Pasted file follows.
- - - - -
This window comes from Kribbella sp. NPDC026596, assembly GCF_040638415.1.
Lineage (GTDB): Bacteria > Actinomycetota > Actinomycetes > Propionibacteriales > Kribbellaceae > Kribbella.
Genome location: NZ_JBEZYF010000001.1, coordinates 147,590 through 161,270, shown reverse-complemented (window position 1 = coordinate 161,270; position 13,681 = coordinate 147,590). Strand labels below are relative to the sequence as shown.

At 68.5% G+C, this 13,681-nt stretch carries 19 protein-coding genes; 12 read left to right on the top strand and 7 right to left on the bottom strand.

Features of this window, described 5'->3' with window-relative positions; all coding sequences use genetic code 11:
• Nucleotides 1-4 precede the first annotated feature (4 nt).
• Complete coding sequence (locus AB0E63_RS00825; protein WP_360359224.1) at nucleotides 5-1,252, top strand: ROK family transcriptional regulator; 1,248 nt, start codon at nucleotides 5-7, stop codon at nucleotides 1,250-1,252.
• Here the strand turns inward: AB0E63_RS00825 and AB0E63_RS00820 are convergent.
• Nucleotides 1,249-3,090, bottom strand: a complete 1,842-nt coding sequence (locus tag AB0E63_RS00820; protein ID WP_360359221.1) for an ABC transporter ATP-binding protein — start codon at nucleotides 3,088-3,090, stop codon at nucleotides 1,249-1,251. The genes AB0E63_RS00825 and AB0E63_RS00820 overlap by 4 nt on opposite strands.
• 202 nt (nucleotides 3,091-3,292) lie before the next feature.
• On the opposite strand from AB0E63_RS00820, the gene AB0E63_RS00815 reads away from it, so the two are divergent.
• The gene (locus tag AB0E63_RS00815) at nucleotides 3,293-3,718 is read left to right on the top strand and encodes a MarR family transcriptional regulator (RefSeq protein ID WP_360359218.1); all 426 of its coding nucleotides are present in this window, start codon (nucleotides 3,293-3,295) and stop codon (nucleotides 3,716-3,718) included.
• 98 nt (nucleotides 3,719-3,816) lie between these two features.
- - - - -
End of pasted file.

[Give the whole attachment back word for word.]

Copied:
This window comes from Kribbella sp. NPDC026596, assembly GCF_040638415.1.
Lineage (GTDB): Bacteria > Actinomycetota > Actinomycetes > Propionibacteriales > Kribbellaceae > Kribbella.
Genome location: NZ_JBEZYF010000001.1, coordinates 147,590 through 161,270, shown reverse-complemented (window position 1 = coordinate 161,270; position 13,681 = coordinate 147,590). Strand labels below are relative to the sequence as shown.

At 68.5% G+C, this 13,681-nt stretch carries 19 protein-coding genes; 12 read left to right on the top strand and 7 right to left on the bottom strand.

Features of this window, described 5'->3' with window-relative positions; all coding sequences use genetic code 11:
• Nucleotides 1-4 precede the first annotated feature (4 nt).
• Complete coding sequence (locus AB0E63_RS00825; protein WP_360359224.1) at nucleotides 5-1,252, top strand: ROK family transcriptional regulator; 1,248 nt, start codon at nucleotides 5-7, stop codon at nucleotides 1,250-1,252.
• Here the strand turns inward: AB0E63_RS00825 and AB0E63_RS00820 are convergent.
• Nucleotides 1,249-3,090, bottom strand: a complete 1,842-nt coding sequence (locus tag AB0E63_RS00820; protein ID WP_360359221.1) for an ABC transporter ATP-binding protein — start codon at nucleotides 3,088-3,090, stop codon at nucleotides 1,249-1,251. The genes AB0E63_RS00825 and AB0E63_RS00820 overlap by 4 nt on opposite strands.
• 202 nt (nucleotides 3,091-3,292) lie before the next feature.
• On the opposite strand from AB0E63_RS00820, the gene AB0E63_RS00815 reads away from it, so the two are divergent.
• The gene (locus tag AB0E63_RS00815) at nucleotides 3,293-3,718 is read left to right on the top strand and encodes a MarR family transcriptional regulator (RefSeq protein ID WP_360359218.1); all 426 of its coding nucleotides are present in this window, start codon (nucleotides 3,293-3,295) and stop codon (nucleotides 3,716-3,718) included.
• 98 nt (nucleotides 3,719-3,816) lie between these two features.